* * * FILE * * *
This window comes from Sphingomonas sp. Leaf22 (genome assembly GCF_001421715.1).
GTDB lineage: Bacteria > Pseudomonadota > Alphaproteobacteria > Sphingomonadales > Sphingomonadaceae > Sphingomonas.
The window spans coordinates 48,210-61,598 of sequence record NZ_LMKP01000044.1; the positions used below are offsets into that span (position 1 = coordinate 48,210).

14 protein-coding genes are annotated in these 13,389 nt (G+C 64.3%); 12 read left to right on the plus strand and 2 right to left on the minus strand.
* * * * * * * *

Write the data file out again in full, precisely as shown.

This window comes from Sphingomonas sp. Leaf22 (genome assembly GCF_001421715.1).
GTDB lineage: Bacteria > Pseudomonadota > Alphaproteobacteria > Sphingomonadales > Sphingomonadaceae > Sphingomonas.
The window spans coordinates 48,210-61,598 of sequence record NZ_LMKP01000044.1; the positions used below are offsets into that span (position 1 = coordinate 48,210).

14 protein-coding genes are annotated in these 13,389 nt (G+C 64.3%); 12 read left to right on the plus strand and 2 right to left on the minus strand.